Chronic lymphocytic leukemia (CLL) is characterized by a progressive accumulation of B lymphocytes. T cell abnormalities are a common feature of CLL and contribute to impaired immune function in these patients. T cells are ineffective in eliminating the leukemic clone and may actually promote tumor growth and survival. Previous work from our laboratory documented elevated circulating levels of IL-17A-producing Th17 cells in CLL patients as compared to healthy age-matched control subjects. These high circulating Th17 levels associated with better prognostic markers and significantly longer overall survival, even among patients whose clones used unmutated IGHVs (U-CLL). Recent studies suggest that Th17 cells are heterogeneous, expressing different profiles of cytokines, and that different subsets of Th17s mediate different biological functions. In the present study, we found significantly higher levels of IL-17F-expressing CD4+ T cells in CLL versus healthy peripheral blood mononuclear cells following in vitro stimulation in the presence of Th17-promoting cytokines. Furthermore, the differentiation of IL-17F-expressing Th17 cells was significantly enhanced when purified CD4+ T cells from CLL patients were cultured in the presence of autologous CLL B cells. Lastly, single-cell network profiling revealed that IL-17F triggers NFkappaB phosphorylation in T and B cells from patients with CLL, but not age-matched healthy controls. Taken together, our data suggest that the phenotype of Th17 cells in CLL patients is distinct from healthy individuals, expressing higher levels of IL-17F, and that B and T cells from CLL patients are particularly responsive to IL-17F, as compared to healthy age-matched control individuals.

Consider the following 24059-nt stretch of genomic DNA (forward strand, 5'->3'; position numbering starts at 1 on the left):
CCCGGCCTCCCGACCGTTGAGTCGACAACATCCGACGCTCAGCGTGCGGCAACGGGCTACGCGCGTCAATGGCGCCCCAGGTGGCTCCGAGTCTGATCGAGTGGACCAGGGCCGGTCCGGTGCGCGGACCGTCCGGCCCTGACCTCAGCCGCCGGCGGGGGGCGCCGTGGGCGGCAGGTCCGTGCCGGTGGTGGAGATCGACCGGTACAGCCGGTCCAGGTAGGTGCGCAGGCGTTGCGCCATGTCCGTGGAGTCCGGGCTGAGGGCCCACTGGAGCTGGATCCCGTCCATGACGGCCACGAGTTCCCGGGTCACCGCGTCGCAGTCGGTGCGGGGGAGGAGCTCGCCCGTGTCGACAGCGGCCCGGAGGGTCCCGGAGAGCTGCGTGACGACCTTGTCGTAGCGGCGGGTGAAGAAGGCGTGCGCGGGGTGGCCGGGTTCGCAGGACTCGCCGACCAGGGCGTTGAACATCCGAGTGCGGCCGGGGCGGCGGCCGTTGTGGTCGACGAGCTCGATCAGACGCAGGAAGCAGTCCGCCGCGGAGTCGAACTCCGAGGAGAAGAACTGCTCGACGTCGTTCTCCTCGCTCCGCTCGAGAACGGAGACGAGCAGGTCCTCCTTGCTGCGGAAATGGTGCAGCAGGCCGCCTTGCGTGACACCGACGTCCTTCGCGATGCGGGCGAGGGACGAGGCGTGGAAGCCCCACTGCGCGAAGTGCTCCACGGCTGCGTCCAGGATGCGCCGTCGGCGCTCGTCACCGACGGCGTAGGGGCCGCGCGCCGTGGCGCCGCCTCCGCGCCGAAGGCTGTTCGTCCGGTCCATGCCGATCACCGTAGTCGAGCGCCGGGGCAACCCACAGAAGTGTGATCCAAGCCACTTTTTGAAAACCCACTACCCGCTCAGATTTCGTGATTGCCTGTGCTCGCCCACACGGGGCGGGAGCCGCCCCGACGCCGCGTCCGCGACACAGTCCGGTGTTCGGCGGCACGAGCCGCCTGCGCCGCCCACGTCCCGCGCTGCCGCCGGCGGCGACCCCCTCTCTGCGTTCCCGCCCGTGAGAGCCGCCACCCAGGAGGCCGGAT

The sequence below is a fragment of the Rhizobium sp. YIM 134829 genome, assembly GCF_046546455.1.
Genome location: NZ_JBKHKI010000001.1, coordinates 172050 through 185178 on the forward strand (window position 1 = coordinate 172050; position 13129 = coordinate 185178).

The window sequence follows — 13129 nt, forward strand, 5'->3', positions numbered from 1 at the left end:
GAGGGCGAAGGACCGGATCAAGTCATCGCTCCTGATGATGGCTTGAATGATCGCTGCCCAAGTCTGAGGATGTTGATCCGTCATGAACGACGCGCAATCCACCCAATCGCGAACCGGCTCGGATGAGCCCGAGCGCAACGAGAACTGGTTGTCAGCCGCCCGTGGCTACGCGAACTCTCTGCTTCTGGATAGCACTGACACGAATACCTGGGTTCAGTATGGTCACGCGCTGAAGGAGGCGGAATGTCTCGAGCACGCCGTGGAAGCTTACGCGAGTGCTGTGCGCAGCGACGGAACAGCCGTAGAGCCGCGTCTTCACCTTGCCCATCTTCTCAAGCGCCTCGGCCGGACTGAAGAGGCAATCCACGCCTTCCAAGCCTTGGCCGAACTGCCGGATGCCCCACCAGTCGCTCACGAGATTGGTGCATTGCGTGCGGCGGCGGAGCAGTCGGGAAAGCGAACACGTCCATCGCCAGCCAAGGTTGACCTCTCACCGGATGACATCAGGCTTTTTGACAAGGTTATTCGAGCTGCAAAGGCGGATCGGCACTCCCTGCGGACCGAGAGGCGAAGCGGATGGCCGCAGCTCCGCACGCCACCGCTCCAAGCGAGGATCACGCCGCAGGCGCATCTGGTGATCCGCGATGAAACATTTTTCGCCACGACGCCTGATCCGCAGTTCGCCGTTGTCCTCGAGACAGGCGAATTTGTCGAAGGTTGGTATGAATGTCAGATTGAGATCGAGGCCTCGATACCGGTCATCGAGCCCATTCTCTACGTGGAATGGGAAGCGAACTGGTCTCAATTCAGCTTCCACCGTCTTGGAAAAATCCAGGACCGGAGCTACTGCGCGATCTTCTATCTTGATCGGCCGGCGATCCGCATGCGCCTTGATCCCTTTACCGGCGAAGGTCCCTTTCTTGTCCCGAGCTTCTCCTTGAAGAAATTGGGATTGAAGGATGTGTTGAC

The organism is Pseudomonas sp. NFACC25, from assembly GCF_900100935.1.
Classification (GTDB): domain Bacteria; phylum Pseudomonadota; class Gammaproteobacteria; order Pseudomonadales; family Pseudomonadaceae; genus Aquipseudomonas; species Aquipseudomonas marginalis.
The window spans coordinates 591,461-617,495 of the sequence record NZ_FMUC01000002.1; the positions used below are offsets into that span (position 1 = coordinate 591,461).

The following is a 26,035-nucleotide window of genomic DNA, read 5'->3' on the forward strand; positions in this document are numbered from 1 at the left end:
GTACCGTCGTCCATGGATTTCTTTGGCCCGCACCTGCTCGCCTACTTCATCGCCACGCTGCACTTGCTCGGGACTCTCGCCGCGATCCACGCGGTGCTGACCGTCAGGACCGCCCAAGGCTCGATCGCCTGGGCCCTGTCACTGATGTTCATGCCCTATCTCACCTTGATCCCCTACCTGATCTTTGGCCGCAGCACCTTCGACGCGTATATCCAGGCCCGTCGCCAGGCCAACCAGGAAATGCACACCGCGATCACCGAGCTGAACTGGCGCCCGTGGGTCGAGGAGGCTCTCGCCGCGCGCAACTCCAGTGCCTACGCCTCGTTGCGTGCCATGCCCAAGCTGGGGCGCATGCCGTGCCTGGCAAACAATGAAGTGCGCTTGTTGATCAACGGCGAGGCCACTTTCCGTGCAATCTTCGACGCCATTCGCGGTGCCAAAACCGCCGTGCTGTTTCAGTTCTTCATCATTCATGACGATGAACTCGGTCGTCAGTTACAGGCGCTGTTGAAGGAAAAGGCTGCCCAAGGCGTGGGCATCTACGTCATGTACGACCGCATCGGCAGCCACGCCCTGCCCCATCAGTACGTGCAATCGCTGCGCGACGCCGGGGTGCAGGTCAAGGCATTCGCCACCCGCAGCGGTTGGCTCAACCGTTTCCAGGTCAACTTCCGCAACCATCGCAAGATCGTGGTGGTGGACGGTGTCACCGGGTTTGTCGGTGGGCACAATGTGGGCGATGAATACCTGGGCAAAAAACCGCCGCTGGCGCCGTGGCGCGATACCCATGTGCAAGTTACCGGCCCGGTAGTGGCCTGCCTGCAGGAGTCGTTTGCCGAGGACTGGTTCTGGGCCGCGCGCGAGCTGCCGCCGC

School of Medicine
Molecular Medicine; General Internal Medicine